Leverage Point 1: Paradigms and Visions of a Good Life

Part of the Levers and Leverage Points blog series.

Image by Max Böhme, Unsplash.

Prevailing Thinking:

Throughout our daily lives, we are inundated with the message that a good life is one with high material consumption and economic growth. It is a widespread belief that our happiness is directly linked to the goods and services we consume and that success is proportional to monetary wealth and income. These visions of a good life permeate many societal practices and structures, including measuring progress via the Gross Domestic Product (GDP).

Transformed Thinking:

Research shows that beyond a relatively low income (near poverty), happiness is determined much more by relationships with people and nature than by income or spending. Meanwhile, around the world diverse visions of a good life recognize this. Fostering these diverse visions—both among individuals and in practices like measures of progress—could both enable widespread fulfillment and sustainable trajectories for people and nature.


There is no doubt that rising GDP over time has produced positive benefits for many, enabling higher standards of living and lower poverty rates. However, growth in GDP is not indicative of other, non-material conditions which may be associated with progress and well-being, such as income and racial equality, access to care, and a healthy environment. Calls to adopt alternative metrics for economic progress (e.g., the Genuine Progress Indicator) and to define success in non-monetary terms are part of a larger transformation that’s needed for a sustainable future.

Specifically, this means a transformation of the widespread notion that money—and the lifestyle of luxury and leisure that it enables—is the most important pursuit for a good life. The perception that the more we consume the happier we can be is inconsistent with evidence from the study of well-being, yet many of us continue to buy into this theory. We often purchase things in an attempt to signal our identity or level of success, with the aim of attaining both social recognition and personal satisfaction. The widespread fixation on celebrity culture is emblematic of this social norm, influenced by the media’s persistent promotion of the celebrity lifestyle as paradigms of a good life.

The pursuit of a life of luxury does not come without severe costs, however, perpetuating deep social inequities and environmental degradation. The consumption that defines these lifestyles drives unsustainable levels of resource extraction, greenhouse gas emissions, and waste creation with severe impacts on both natural and social systems. For example, when jet-setting to our private islands becomes a norm, carbon emissions dramatically increase. Fostering a sustainable future calls on us to critically question whether such a lifestyle is an okay thing to pursue, and to think differently about well-being.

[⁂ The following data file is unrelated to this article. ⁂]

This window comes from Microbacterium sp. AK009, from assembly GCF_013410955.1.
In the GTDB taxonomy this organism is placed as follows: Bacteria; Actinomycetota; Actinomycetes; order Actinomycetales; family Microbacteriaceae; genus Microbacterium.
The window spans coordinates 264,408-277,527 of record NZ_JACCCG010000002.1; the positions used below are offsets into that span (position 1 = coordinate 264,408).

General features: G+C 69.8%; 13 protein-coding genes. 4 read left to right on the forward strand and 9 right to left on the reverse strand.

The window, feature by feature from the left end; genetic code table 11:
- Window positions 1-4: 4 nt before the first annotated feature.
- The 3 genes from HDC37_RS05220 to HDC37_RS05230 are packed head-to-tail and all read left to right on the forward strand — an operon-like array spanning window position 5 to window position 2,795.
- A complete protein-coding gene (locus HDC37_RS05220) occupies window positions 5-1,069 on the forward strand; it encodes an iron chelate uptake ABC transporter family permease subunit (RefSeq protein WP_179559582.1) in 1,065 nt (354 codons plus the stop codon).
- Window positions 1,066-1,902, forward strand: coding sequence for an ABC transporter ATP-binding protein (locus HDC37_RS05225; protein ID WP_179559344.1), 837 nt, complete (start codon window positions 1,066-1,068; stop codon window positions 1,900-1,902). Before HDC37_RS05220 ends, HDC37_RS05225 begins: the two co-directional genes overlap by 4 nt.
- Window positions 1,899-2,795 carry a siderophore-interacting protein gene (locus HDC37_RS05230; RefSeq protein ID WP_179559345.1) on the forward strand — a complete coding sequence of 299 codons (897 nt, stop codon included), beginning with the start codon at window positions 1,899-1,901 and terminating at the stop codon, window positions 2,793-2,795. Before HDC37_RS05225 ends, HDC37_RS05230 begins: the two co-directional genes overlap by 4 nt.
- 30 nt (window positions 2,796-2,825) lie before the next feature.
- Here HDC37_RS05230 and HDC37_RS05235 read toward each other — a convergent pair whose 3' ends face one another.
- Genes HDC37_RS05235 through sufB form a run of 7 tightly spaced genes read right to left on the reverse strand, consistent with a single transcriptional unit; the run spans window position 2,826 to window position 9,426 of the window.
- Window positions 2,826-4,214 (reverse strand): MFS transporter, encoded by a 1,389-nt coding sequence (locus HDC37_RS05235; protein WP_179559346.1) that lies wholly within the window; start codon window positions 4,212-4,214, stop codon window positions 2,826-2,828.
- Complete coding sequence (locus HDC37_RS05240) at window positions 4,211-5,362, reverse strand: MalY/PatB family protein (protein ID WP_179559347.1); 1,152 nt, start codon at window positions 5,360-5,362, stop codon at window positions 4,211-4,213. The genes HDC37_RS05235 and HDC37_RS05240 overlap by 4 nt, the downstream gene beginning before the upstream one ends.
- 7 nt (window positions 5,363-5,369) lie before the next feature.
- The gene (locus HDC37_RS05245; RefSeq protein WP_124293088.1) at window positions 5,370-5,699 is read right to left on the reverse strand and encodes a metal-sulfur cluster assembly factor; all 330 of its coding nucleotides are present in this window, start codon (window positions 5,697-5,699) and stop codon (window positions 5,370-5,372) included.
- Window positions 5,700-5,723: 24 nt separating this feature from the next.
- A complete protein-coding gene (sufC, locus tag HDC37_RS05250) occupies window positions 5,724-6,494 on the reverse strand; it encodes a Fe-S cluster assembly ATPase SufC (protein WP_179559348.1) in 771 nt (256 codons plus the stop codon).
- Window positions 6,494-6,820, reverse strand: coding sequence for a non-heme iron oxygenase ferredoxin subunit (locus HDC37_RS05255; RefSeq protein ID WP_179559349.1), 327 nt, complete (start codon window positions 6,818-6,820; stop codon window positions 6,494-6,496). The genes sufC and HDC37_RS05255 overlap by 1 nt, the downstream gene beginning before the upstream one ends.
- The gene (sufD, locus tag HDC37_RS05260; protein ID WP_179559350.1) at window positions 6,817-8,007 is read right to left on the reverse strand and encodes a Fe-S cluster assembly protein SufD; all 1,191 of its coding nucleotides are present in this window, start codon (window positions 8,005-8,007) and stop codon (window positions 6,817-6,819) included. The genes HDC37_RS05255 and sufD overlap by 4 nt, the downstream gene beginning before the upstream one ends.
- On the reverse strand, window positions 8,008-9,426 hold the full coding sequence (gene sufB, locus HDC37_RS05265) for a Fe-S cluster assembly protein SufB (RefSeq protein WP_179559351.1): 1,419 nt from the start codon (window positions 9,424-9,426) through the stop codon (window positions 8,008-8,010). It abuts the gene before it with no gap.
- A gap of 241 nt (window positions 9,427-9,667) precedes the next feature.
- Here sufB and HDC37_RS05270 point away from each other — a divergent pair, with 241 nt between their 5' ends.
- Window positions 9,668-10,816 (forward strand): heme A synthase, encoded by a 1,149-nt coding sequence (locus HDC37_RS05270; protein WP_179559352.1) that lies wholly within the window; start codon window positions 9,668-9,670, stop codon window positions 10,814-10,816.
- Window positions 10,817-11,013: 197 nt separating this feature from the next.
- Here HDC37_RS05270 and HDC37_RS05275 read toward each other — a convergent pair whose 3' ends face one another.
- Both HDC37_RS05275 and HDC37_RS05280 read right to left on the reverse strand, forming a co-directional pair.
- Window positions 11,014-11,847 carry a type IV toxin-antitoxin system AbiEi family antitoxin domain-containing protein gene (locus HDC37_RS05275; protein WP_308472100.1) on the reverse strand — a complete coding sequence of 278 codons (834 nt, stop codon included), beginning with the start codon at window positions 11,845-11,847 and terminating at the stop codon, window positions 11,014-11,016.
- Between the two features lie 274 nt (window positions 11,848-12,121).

Image by Shifaaz Shamoon, Unsplash.

Paths Forward:

In the process of redefining notions of happiness and success, both individuals and decision-makers are important actors. At an individual level, social-signaling can be used to normalize values of environmental and social responsibility. When we publicly express beliefs about how people should act, and demonstrate these beliefs through our behaviour, this influences other people to think and behave in similar ways. The very power that instilled values of luxury can therefore be redirected to foster new social norms.

Governments have a key role to play in developing policy, education and infrastructure that enable broader social change at this leverage point. This means transforming these institutions to not solely foster growth defined in monetary terms, but to also foster non-material factors which are important determinants of our well-being. This includes prioritizing the value of relationships with nature in environmental decision-making, rather than focusing on the economic value of ecosystem services.

Across the world we can find examples of communities embracing diverse worldviews that could inform and inspire transformation in prevailing notions of a good life. One example is Buen Vivir, a pluralistic worldview that has a diversity of expressions across several regions of South America. At its core is the fundamental value of living well in community with both people and nature, as well as an ethic of ‘enoughness’ which sits in contrast to dominant definitions of progress. Therefore, addressing this leverage point will not necessarily require efforts to build new visions out of thin air. Rather, the challenge will be overcoming the interests of those who are invested in the status quo.


Moving away from the notion that success is defined by luxury and economic growth does not mean abandoning all economic pursuits or forms of material comfort. Alternatively, it calls for a more holistic understanding of well-being that incorporates non-material factors, specifically the centering of harmonious relationships with people and nature. When we pursue economic prosperity as a means in-and-of itself, we risk abandoning social and environmental well-being— the very factors that are necessary for a sustainable, healthy eco


  1. Barrington-Leigh, C., & Galbraith, E. (2019). Feasible future global scenarios for human life evaluations. Nature Communications, 10(1), 161. https://doi.org/10.1038/s41467-018-08002-2

  2. Nierling, L. (2012). ‘This is a bit of the good life’: Recognition of unpaid work from the perspective of degrowth. Ecological Economics, 84, 240-246. Retrieved from https://www.sciencedirect.com/science/article/abs/pii/S0921800911004599

  3. Nussbaum, M. (2003). Capabilities as fundamental entitlements: Sen and social justice. Feminist Economics, 9(2-3), 33-59. https://doi.org/10.1080/1354570022000077926

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